There is a wealth of fascinating archaeology from the indigenous American and Canadian cultures, which archaeologists have recovered and from which they are still learning. This archaeology is often not fully appreciated, even by the local people, to whom it really belongs, as for years the American and Canadian governments and some religious organisations, Such as the Roman Catholic missions in the American South West, did their level best to destroy the indigenous culture. In Canada, this was most notoriously through the government boarding schools, which were designed to isolate Native children from their ancestral culture and inculcate in them the culture, including clothing and language, of the White majority. The same policy was adopted in Australia against the Aboriginal people. As a result, some First Nation peoples tragically have only a very hazy idea of their traditional culture and the meaning of the monuments their ancestors created and left behind. I believe such a policy today of trying to destroy the Native people’s ancestral way of life would count as genocide under international human rights legislation.
Because of the historic injustice against these communities, excavation of these sites is extremely sensitive and, in Canada, they’re very strongly protected. The lad, who worked on the prairie informed me that he was working to make sure that there were no ancient Indian artifacts around before the oil companies moved in to extract oil from the shale geology of the area. If just one flint arrowhead was found, the area was a protected site and no development could go ahead. He also told me of some of the ceremonies that had to be carried out, and in which the archaeologists conducting the excavation, had to take part according to tribal religion. The archaeologists exploring ancient Sioux burial grounds, for example, had to be ‘smudged’ by the tribe’s shaman. ‘Smudging’ is something like Christian exorcism, but also rather different. The excavators and investigators, including those just handling the remains and writing up the notes, had to be anointed on their wrists and neck with buffalo grease by the local shaman for as long as the excavation lasted. This obviously made washing and personal cleanliness difficult, but it had to be done. The archaeologists were after all investigating another people’s culture, and so had to respect it.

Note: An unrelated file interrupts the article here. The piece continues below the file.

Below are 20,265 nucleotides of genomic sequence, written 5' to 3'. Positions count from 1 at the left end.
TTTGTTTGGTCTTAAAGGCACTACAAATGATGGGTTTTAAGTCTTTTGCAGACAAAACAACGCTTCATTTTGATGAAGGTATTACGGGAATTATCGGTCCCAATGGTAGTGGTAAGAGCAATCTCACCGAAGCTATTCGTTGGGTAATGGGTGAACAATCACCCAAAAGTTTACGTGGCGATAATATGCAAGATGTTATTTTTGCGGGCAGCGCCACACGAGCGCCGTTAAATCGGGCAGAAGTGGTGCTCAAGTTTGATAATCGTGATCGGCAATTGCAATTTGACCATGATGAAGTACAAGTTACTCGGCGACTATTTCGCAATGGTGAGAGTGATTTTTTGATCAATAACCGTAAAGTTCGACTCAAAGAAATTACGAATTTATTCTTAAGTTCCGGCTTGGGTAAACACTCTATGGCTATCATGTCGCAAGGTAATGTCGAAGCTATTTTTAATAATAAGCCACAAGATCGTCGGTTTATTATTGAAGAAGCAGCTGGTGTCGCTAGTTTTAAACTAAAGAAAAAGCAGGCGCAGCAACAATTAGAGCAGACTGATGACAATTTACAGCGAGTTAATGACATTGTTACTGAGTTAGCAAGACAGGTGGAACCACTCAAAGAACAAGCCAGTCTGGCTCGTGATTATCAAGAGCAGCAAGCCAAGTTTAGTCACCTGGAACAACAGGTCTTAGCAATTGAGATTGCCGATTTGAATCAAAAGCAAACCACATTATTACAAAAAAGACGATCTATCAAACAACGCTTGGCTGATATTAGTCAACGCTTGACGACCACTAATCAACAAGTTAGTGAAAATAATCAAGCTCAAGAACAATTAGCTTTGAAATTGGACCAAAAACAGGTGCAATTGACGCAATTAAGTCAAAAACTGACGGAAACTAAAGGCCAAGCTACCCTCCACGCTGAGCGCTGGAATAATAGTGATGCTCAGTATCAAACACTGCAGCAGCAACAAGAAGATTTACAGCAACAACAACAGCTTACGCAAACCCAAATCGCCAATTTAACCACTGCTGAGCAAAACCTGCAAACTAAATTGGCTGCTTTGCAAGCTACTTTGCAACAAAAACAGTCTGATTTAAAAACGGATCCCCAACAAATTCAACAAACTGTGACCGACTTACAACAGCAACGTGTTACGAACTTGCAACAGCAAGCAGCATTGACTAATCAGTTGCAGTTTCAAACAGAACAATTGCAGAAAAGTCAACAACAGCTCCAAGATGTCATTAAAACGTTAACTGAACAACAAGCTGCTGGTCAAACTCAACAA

Because archaeological remains are scarcer in America and Canada, because of the sparser population before the European conquest, excavations are carried out with a greater thoroughness than in Britain and Europe. They may take longer, and are done in finer detail than is frequently possible across the Atlantic.
Now it seems remains of immense cultural, spiritual and personal value to Sioux people, as well as of inestimable scientific value to archaeologists, has been destroyed for no reason other than to spite the protesters and their supporters, and prevent proper investigation by the courts. Several of the faculty at Bristol uni were members of, or had personal connections to, the World Heritage Organisation. Archaeologists, like other academics, travel all over the world to excavate and teach. So you can bet that scholars across the world have heard of this attack through their organisations, colleagues and students. And they aren’t going to be impressed.
Tags: Amerindians, Amy Goodson, Arctic, Australian Aborigines, Boarding Schools, Bristol University, Burials, Dave Archambault, Democracy Now, Genocide, Internet, Inuit, Jan Hasselman, North Dakota, North Dakota Pipeline, Roman Catholic Missions, Sioux, Telephone Network, World Heritage Organisation